We hope you’ve already been making pillowcases right along with us as we work towards of our goal of 1 million pillowcases for charity as part of the American Patchwork & Quilting 1 Million Pillowcase Challenge. (Learn more about the challenge by clicking here.) But have you considered making pillowcases dresses? These easy garments stitched from finished pillowcases count for the pillowcase challenge too and can be donated to needy kids both in the U.S. and abroad.

Hilltop Stitchers 4-H club members from Georgia, below, recently learned some new sewing skills by making pillowcase dresses for kids in Mexico, Nicaragua, Haiti, Africa, Costa Rica, and the U.S.

Volunteer Deborah Tedder of Chatsworth, Georgia, (pictured below helping one of the children use a serger to finish the edges) taught these kids how to transform pillowcases into dresses by cutting arm and neck holes in the sewn edges of a pillowcase, which allows the open edges to become the hem. They hemmed the arm holes and then stitched a casing along the neck holes so they could gather the neck holes with ribbons, tying them at the shoulders. Some stitchers choose to use elastic for the neck holes to avoid using a ribbon drawstring, which can be a choking hazard.

There are lots of methods and great tutorials and patterns out there to teach people how to transform a pillowcase into a dress. Search for “make a pillowcase dress” or “donate a pilllowcase dress” to find a method and organization that works for you, or check out one of these links:

Learn how to transform a pillowcase into a dress and how to donate the finished dresses to Little Dresses for Africa, a nonprofit group that sends pillowcase dresses to little girls in African countries, by clicking here.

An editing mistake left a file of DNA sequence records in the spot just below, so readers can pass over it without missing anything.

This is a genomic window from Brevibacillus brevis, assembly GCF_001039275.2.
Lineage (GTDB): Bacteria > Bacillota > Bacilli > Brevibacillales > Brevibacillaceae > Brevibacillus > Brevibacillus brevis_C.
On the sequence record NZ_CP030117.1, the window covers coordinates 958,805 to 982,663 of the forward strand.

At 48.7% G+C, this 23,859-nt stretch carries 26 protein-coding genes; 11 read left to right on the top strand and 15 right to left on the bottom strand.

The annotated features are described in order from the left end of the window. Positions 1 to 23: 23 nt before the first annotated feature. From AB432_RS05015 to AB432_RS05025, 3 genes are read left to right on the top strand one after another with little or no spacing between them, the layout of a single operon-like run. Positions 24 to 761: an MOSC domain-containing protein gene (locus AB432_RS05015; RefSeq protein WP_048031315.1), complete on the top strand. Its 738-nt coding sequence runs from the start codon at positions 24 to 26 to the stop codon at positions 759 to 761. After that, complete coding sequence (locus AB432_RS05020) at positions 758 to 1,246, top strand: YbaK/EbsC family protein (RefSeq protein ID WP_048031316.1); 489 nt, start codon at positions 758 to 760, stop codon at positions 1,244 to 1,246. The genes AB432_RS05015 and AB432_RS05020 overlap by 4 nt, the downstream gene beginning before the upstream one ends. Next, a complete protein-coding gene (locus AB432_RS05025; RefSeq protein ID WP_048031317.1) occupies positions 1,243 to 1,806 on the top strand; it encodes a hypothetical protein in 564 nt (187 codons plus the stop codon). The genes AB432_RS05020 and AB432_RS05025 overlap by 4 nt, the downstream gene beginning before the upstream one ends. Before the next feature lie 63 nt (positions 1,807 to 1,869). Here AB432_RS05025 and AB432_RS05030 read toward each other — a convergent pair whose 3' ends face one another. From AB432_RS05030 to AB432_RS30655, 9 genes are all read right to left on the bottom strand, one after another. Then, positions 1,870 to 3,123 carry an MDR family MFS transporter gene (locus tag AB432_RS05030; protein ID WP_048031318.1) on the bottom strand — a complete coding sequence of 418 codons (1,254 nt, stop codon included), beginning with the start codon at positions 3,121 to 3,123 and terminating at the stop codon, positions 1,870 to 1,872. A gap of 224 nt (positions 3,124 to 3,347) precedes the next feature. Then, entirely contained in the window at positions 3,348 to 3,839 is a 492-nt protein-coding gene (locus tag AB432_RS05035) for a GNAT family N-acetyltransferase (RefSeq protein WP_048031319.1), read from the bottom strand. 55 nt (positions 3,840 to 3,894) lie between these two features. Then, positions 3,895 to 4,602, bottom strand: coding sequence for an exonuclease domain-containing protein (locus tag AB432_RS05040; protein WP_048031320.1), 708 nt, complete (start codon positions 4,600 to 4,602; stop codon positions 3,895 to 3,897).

Here’s a great tutorial with diagrams and photographs from graphic designer, photographer, and former blogger Jen Leheny.

If you’d rather make a dress from yardage instead of a finished pillowcase, Nancy’s Notions has a great free pattern and video that shows you how to start from scratch (with modified instructions for starting with a finished pillowcase).

Happy stitching!

The Binding Tool Tutorial

Do you struggle to create binding with perfect angled seams without bulk?  The Binding Tool, a product from TQM Products, makes the task easy. We recently featured this handy product in our Hot Stuff column. See our review in the Winter 2011 issue of Quilts and More (available in quilt shops and on newsstands November 8) and get the complete tutorial below.

1. Leave a 12″ opening and 10″ tails when sewing on your binding. We used pins to help mark the opening before stitching.

2. Butt the tool up to the left edge of your binding where the stitching ends. Transfer the marked line onto the binding.

3. Open up the binding and line up the marked line on the tool with the marked line you just made. Using a rotary cutter, trim around the tool.

4. Rotate the tool and butt it up against the right edge of your binding where you stopped stitching. (Note: Do not flip over the tool.) Transfer the marked line as you did in Step 2. Open up the binding, line the tip of the tool on the marked line, then trim with a rotary cutter.

5. Open up the bindings ends and line them up using the pressed line as a guide. Hold the two ends in place with pins.

6. Stitch using a 1/4″ seam allowance.

7. Press the seam and stitch the binding to your quilt for a smooth-looking edge without any bulk.

Watch a video on how to use the tool here. 

What other tips or tools do you use to make binding easier?